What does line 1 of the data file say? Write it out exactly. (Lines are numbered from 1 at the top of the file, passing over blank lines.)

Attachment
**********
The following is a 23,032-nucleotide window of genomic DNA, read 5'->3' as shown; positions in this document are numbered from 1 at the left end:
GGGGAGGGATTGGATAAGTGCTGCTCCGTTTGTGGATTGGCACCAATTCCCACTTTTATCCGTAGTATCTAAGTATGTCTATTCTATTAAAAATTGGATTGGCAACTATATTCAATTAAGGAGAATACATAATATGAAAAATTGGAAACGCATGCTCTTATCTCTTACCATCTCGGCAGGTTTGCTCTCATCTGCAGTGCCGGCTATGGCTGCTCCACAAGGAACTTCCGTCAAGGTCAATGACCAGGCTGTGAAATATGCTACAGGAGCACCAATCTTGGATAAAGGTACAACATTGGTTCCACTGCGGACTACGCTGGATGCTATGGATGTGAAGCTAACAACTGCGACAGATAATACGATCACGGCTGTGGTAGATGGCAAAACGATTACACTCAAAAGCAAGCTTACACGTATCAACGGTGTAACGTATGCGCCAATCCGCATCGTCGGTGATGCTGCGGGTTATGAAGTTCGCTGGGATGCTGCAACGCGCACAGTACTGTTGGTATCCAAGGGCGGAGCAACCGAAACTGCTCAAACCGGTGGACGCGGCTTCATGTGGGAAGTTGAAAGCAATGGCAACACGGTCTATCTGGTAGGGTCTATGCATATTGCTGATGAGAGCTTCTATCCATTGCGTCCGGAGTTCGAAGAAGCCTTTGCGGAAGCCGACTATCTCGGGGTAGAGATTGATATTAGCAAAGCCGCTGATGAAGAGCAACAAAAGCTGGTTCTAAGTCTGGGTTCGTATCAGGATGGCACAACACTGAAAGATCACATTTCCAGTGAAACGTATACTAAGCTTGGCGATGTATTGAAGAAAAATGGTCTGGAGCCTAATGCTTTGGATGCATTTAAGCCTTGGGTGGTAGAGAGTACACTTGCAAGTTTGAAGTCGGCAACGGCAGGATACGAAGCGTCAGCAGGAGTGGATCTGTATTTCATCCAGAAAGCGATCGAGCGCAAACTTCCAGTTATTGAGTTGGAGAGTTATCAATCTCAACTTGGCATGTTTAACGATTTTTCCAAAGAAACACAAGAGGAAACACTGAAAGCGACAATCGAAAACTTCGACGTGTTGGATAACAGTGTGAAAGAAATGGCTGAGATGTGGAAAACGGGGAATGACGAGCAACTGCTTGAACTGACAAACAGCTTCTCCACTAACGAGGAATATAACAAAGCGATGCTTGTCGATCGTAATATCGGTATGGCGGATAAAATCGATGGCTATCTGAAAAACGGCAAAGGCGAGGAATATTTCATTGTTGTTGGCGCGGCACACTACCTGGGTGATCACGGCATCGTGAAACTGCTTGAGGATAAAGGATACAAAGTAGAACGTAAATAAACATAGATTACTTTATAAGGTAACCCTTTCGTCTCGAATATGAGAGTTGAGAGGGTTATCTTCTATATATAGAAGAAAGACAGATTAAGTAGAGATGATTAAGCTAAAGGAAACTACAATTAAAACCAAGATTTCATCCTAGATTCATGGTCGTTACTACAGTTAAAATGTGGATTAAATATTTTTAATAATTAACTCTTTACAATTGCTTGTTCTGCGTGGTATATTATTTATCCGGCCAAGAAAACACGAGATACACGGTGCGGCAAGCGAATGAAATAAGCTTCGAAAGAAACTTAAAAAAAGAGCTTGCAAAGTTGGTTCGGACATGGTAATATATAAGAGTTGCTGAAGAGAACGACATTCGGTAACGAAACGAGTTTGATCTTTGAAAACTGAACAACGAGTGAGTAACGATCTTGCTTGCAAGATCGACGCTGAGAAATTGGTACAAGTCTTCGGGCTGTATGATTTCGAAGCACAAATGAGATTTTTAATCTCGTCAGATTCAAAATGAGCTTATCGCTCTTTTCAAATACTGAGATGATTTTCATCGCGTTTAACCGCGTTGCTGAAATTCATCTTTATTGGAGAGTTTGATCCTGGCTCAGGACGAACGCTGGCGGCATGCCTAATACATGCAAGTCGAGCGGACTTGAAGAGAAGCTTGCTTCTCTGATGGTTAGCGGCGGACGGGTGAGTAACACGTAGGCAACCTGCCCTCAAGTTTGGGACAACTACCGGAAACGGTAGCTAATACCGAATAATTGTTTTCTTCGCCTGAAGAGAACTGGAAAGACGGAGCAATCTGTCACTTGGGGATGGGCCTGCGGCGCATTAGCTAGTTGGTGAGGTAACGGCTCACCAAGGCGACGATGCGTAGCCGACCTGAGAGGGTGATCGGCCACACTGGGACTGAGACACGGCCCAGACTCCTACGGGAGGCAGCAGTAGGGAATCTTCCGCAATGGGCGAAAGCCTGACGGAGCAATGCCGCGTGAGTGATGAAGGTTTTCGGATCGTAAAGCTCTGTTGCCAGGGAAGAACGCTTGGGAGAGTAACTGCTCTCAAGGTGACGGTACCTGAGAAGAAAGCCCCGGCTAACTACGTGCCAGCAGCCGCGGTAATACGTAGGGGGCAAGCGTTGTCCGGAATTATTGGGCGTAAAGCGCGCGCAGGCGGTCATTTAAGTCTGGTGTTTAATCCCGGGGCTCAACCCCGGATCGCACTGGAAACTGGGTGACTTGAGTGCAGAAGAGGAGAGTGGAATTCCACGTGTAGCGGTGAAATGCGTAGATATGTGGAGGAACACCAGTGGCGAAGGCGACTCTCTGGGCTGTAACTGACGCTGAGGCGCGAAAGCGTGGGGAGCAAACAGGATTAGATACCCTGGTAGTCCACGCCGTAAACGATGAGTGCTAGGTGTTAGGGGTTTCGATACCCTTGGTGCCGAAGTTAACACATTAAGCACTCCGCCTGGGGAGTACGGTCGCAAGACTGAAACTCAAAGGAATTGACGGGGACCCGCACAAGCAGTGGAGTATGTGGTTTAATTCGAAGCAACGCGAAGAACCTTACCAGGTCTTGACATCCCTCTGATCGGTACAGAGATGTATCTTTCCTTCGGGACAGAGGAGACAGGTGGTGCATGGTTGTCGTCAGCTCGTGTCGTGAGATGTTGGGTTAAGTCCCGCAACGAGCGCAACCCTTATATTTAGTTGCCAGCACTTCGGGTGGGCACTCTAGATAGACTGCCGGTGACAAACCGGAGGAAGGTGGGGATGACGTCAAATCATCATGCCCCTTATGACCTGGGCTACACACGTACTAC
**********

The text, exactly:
The following is a 23,032-nucleotide window of genomic DNA, read 5'->3' as shown; positions in this document are numbered from 1 at the left end: